SUMMARY OF THE INVENTION

The invention is concerned with an instrument provided with an operating handle having an end-piece which carries a working tool, the tip of which is intended to be applied on the teeth to be treated. The distinctive feature of the instrument lies in the fact that the tool consists of an eraser formed by a body of molded synthetic resin such as polyvinyl chloride, polyamide or silicone, within which are incorporated polishing or abrasive elements having a higher value of hardness such that their Rockwell hardness number is higher than 25 mPa but lower than 200 mPa. These abrasive elements consist either of glass fibers with a fiber content on the order of 20 to 30% or of micrograins of a synthetic resin having an acceptable composition for teeth such as methyl polymethacrylate or a polyamide resin and having a concentration ratio within the range of 5 to 90% by weight, with a preference for a ratio of 20 to 50% and better still a ratio of 30 to 40%, the particle diameter of these micrograins being approximately 10 to 400 microns. The result thereby achieved is that the eraser thus formed makes it possible to erase deposits and stains on teeth simply by rubbing the eraser on the surface of the teeth.

In accordance with another distinctive feature of the instrument considered, the eraser carried by the end-piece of the operating handle is removably fixed on said end-piece by being partially engaged within a housing provided at the extremity of the end-piece, the opposite end of the handle being provided with a compartment containing at least a second similar eraser which is also adapted to be removably fixed within the housing formed at the extremity of the end-piece.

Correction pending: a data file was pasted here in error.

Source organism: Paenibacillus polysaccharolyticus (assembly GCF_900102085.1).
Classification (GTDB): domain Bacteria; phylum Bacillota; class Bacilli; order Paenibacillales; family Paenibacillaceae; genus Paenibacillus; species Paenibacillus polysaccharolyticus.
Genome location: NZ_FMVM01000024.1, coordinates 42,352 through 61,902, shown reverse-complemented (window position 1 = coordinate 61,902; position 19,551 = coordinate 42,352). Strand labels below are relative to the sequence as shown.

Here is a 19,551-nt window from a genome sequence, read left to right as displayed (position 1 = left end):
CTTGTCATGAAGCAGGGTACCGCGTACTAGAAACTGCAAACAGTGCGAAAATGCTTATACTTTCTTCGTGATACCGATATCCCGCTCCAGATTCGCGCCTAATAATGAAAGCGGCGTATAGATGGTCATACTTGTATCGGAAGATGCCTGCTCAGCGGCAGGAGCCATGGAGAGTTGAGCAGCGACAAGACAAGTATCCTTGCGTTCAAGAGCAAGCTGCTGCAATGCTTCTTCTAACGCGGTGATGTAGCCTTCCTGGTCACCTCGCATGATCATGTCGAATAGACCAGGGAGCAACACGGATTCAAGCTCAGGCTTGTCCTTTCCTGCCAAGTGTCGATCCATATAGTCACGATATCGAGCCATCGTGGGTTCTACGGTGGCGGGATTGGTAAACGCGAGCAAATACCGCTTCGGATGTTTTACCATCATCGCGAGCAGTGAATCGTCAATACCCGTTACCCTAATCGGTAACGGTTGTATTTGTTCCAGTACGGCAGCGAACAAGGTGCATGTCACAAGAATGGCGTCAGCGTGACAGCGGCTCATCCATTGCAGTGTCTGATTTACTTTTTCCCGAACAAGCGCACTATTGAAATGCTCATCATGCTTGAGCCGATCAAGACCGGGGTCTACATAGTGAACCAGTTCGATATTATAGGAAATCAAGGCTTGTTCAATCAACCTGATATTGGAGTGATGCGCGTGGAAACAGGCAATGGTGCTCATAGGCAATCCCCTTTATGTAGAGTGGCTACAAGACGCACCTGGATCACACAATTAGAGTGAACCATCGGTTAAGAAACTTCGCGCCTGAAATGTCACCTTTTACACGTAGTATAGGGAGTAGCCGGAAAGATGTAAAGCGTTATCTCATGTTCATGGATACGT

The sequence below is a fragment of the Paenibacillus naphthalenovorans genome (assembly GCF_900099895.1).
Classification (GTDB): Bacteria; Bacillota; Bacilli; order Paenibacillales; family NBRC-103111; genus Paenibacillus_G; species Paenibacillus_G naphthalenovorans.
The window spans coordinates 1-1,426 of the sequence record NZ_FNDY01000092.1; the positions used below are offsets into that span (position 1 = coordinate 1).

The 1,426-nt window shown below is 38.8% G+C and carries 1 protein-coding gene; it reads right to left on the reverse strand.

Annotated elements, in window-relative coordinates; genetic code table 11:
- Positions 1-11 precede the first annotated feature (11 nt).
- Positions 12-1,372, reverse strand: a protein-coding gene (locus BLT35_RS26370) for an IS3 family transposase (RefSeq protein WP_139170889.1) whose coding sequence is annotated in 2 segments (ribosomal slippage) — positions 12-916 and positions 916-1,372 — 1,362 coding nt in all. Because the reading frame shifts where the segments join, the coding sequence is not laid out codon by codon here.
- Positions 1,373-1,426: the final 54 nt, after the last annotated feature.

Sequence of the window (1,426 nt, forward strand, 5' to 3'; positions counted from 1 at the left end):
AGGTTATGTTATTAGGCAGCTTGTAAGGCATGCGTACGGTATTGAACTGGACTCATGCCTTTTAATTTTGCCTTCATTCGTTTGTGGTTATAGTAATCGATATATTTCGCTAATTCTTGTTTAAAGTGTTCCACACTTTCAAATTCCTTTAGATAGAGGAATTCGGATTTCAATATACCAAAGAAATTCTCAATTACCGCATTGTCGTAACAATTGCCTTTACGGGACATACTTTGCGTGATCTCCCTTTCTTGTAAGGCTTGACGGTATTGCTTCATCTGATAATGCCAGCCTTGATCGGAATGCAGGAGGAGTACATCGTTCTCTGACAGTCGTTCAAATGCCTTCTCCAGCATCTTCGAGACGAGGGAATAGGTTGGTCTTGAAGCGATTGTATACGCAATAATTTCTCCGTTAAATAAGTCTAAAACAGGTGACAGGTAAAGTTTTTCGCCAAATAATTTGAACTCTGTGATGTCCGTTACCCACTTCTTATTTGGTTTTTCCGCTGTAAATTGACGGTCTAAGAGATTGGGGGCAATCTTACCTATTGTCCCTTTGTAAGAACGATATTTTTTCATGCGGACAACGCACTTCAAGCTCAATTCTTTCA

In an advantageous embodiment, a single operating handle is provided with a plurality of working erasers which are all adapted to be removably fixed within the housing formed at the extremity of the end-piece, these erasers being differentiated by the fact that they have work surfaces of different shapes such as a flat shape, a concave shape, and a pointed shape, a blade shape.

BRIEF DESCRIPTION OF THE DRAWINGS

FIG. 1 is a view in elevation with portions broken away and showing an instrument in accordance with the invention.

FIG. 2 is a partial view in elevation with portions broken away and showing a working tool fitted at the end of the operating handle of the instrument considered.

FIGS. 3 to 6 are views in perspective showing four different types of work surfaces of tools which can be fitted on the operating handle.

DETAILED DESCRIPTION OF THE INVENTION

As illustrated in FIG. 1, the instrument under consideration has an operating handle 1 which is intended to be held in one hand. One end of the handle is counter-cranked and terminates in a working end-piece 3 forming a housing 4 which has its opening at the extremity of the end-piece.

Said housing is intended to receive part of the body 5 of a working tool consisting of a kind of eraser, the particular characteristics of which are described hereinafter. In the example shown, the housing 4 provided in the end-piece 3 has a circular cross-section as is the case with the body of the handle 1. The body of the working tool 5 itself therefore has a circular cross-section such that the tool can be fitted with slight friction within the housing 4. If necessary, the tool body can carry an external rib 6 for limiting its engagement within the housing 4 so as to ensure that one of its two ends is located in an outwardly projecting position in order to constitute the working tool proper whilst the other end is placed within the housing 4 in such a manner as to ensure that the tool is perfectly held by the handle 1.